Pay no attention to that IP lawyer behind the curtain

The American Intellectual Property Law Association (AIPLA) wants to see a climb down on findings of “fraud on the PTO” based on the innocent misdescription of goods in trademark applications. The problem is trademark lawyers who tell the PTO, when applying for a trademark registration, that a mark has been used along with a raft of goods and services which are, perhaps, exaggerations shall we say?, in order to get as broad protection as possible for the applicant. As the AIPLA explains:

The resolutions respond to a series of decisions by the Trademark Trial and Appeal Board that have found fraud on the Office based on a heightened duty of candor, including Medinol Ltd. v. Neuro Vasx, Inc., 67 USPQ2d 1205, 1209-10 (TTAB 2003). In Medinol, a cancellation petition was filed against a registrant whose intent-to-use application listed stents and catheters as the goods to which its mark would be applied. It subsequently filed its statement of use, in which it checked a box next to a statement that it was using the mark with the goods in the Notice of Allowance; however, it in fact had stopped using the mark for stents.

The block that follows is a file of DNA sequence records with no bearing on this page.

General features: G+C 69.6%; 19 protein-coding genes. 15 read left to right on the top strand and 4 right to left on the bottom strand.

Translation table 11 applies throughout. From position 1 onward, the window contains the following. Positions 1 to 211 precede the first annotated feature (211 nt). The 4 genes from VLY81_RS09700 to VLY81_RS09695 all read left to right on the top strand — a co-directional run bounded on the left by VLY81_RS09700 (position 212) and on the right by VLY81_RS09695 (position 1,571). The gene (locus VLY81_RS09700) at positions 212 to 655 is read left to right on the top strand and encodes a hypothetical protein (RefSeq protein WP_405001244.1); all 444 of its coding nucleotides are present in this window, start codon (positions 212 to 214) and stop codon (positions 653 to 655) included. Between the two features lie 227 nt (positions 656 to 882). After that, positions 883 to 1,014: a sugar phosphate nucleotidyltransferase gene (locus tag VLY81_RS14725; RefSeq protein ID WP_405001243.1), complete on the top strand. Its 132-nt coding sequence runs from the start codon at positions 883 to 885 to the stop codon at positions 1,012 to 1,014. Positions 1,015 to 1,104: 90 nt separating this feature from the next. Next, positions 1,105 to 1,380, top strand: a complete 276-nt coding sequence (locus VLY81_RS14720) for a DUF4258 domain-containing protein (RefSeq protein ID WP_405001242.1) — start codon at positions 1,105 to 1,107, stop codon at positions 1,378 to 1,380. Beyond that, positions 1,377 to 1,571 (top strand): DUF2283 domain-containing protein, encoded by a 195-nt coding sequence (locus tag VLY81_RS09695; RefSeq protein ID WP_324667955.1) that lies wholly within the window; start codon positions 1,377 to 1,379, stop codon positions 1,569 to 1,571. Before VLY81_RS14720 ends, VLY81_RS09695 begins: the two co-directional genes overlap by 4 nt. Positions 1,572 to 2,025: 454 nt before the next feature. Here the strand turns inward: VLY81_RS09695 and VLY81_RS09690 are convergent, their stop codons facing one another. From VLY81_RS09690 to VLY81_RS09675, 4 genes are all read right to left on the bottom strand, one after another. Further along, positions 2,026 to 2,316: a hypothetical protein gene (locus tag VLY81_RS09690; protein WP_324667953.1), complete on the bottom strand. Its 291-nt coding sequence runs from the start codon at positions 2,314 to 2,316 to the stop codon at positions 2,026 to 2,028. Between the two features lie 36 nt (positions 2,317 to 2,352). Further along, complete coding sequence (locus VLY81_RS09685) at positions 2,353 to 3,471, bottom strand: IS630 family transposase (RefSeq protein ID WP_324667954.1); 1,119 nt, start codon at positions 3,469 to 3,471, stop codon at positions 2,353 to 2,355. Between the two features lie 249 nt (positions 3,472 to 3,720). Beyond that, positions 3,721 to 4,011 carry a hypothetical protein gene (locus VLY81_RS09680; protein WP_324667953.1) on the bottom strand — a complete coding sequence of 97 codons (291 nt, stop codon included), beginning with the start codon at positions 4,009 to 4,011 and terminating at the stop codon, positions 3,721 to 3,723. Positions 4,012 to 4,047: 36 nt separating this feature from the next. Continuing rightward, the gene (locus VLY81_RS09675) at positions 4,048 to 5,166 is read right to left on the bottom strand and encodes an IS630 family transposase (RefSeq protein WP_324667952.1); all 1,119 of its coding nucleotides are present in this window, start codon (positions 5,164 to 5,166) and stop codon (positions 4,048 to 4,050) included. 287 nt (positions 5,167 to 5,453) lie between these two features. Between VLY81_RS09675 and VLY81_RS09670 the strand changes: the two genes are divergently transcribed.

The TTAB agreed with the cancellation petitioner that the registrant committed fraud in filing the erroneous statement of use.

The AIPLA (a group which is dominated by patent lawyers, by the way — just so you know) says hey, we all make mistakes. It is a crime to err? Should the whole trademark be cancelled because of a little puffing or a slip of the quill?

To which John Welch says, “Yeah, we’ve all of us here been framed, too – so what’re you in for, bub?”

By Ron Coleman

LIKELIHOOD OF CONFUSION blog author Ron Coleman is a member of Dhillon Law Group in their New York City and Montclair, New Jersey offices. He is a graduate of Northwestern University School of Law and Princeton University.

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